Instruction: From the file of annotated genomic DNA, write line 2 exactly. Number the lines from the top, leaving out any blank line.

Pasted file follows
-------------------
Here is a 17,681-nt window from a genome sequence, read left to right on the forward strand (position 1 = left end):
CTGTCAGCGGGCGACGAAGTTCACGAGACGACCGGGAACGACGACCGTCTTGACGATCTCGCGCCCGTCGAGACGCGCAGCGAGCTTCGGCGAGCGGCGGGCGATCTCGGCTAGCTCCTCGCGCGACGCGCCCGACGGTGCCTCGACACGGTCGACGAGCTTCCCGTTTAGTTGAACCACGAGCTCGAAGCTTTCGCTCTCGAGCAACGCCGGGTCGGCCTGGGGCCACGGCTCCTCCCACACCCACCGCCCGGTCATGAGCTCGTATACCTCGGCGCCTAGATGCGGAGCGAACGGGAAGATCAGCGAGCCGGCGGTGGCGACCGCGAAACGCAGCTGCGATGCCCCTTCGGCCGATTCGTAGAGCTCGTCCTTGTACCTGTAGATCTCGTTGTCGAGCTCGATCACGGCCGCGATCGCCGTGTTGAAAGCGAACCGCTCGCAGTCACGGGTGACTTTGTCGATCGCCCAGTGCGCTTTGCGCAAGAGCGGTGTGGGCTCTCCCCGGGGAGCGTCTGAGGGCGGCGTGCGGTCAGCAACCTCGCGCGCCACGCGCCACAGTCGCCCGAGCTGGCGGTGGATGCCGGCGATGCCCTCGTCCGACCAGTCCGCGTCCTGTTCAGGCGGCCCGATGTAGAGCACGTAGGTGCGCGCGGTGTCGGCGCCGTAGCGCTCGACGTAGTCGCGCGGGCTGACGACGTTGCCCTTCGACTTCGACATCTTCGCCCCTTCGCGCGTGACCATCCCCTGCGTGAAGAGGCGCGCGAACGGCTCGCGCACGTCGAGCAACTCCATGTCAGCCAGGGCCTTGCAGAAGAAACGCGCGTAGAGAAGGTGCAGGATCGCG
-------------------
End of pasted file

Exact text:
CTGTCAGCGGGCGACGAAGTTCACGAGACGACCGGGAACGACGACCGTCTTGACGATCTCGCGCCCGTCGAGACGCGCAGCGAGCTTCGGCGAGCGGCGGGCGATCTCGGCTAGCTCCTCGCGCGACGCGCCCGACGGTGCCTCGACACGGTCGACGAGCTTCCCGTTTAGTTGAACCACGAGCTCGAAGCTTTCGCTCTCGAGCAACGCCGGGTCGGCCTGGGGCCACGGCTCCTCCCACACCCACCGCCCGGTCATGAGCTCGTATACCTCGGCGCCTAGATGCGGAGCGAACGGGAAGATCAGCGAGCCGGCGGTGGCGACCGCGAAACGCAGCTGCGATGCCCCTTCGGCCGATTCGTAGAGCTCGTCCTTGTACCTGTAGATCTCGTTGTCGAGCTCGATCACGGCCGCGATCGCCGTGTTGAAAGCGAACCGCTCGCAGTCACGGGTGACTTTGTCGATCGCCCAGTGCGCTTTGCGCAAGAGCGGTGTGGGCTCTCCCCGGGGAGCGTCTGAGGGCGGCGTGCGGTCAGCAACCTCGCGCGCCACGCGCCACAGTCGCCCGAGCTGGCGGTGGATGCCGGCGATGCCCTCGTCCGACCAGTCCGCGTCCTGTTCAGGCGGCCCGATGTAGAGCACGTAGGTGCGCGCGGTGTCGGCGCCGTAGCGCTCGACGTAGTCGCGCGGGCTGACGACGTTGCCCTTCGACTTCGACATCTTCGCCCCTTCGCGCGTGACCATCCCCTGCGTGAAGAGGCGCGCGAACGGCTCGCGCACGTCGAGCAACTCCATGTCAGCCAGGGCCTTGCAGAAGAAACGCGCGTAGAGAAGGTGCAGGATCGCG